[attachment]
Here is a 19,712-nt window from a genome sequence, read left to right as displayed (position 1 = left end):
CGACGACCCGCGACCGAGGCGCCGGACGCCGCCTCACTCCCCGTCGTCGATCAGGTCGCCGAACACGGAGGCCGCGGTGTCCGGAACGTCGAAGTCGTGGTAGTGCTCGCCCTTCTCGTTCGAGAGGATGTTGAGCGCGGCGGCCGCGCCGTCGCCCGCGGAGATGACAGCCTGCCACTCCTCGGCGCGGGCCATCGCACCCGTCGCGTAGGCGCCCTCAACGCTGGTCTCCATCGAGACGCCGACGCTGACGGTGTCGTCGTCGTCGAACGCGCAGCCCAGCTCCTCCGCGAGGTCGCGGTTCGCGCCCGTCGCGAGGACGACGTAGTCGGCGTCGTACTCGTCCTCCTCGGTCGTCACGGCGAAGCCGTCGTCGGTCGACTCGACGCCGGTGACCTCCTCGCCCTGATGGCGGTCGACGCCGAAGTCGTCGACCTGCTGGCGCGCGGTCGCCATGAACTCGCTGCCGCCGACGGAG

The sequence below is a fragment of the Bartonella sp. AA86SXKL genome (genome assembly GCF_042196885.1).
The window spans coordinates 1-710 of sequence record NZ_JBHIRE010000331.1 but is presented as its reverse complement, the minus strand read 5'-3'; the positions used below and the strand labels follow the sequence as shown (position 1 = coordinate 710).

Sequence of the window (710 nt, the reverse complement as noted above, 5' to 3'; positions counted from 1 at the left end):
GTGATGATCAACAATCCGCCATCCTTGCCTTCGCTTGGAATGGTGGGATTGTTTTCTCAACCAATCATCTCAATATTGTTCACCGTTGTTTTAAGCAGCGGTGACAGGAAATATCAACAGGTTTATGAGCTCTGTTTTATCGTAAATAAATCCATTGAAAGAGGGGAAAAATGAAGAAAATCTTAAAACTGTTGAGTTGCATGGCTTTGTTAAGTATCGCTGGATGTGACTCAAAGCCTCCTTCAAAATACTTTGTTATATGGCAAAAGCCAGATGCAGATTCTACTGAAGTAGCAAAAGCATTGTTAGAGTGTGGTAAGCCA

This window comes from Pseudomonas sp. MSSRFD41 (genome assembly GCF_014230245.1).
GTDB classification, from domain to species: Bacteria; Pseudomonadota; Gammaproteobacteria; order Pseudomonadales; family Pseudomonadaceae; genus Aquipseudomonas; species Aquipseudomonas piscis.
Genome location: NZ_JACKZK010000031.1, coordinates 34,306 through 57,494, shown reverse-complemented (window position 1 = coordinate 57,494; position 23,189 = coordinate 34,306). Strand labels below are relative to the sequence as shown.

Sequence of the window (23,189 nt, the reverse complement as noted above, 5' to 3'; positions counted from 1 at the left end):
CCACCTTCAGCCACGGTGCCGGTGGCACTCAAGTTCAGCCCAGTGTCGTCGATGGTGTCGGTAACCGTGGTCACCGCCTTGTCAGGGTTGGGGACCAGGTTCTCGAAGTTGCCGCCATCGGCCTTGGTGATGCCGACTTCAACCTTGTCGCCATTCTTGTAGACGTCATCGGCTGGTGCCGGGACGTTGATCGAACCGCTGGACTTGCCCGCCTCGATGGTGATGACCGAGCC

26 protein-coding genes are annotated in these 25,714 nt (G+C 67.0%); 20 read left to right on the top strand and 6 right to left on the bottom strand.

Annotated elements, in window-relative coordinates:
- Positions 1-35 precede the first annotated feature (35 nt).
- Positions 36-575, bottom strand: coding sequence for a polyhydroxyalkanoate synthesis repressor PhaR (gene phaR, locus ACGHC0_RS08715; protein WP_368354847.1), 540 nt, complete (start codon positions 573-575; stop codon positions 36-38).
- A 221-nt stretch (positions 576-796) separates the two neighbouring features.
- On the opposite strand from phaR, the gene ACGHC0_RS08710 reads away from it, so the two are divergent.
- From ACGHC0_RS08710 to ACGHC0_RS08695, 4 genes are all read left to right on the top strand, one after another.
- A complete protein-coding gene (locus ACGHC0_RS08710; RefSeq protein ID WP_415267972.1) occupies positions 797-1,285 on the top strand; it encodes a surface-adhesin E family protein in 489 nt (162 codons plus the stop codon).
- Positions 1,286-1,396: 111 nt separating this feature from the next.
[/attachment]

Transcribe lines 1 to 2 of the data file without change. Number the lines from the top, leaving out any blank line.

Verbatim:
Here is a 19,712-nt window from a genome sequence, read left to right as displayed (position 1 = left end):
CGACGACCCGCGACCGAGGCGCCGGACGCCGCCTCACTCCCCGTCGTCGATCAGGTCGCCGAACACGGAGGCCGCGGTGTCCGGAACGTCGAAGTCGTGGTAGTGCTCGCCCTTCTCGTTCGAGAGGATGTTGAGCGCGGCGGCCGCGCCGTCGCCCGCGGAGATGACAGCCTGCCACTCCTCGGCGCGGGCCATCGCACCCGTCGCGTAGGCGCCCTCAACGCTGGTCTCCATCGAGACGCCGACGCTGACGGTGTCGTCGTCGTCGAACGCGCAGCCCAGCTCCTCCGCGAGGTCGCGGTTCGCGCCCGTCGCGAGGACGACGTAGTCGGCGTCGTACTCGTCCTCCTCGGTCGTCACGGCGAAGCCGTCGTCGGTCGACTCGACGCCGGTGACCTCCTCGCCCTGATGGCGGTCGACGCCGAAGTCGTCGACCTGCTGGCGCGCGGTCGCCATGAACTCGCTGCCGCCGACGGAG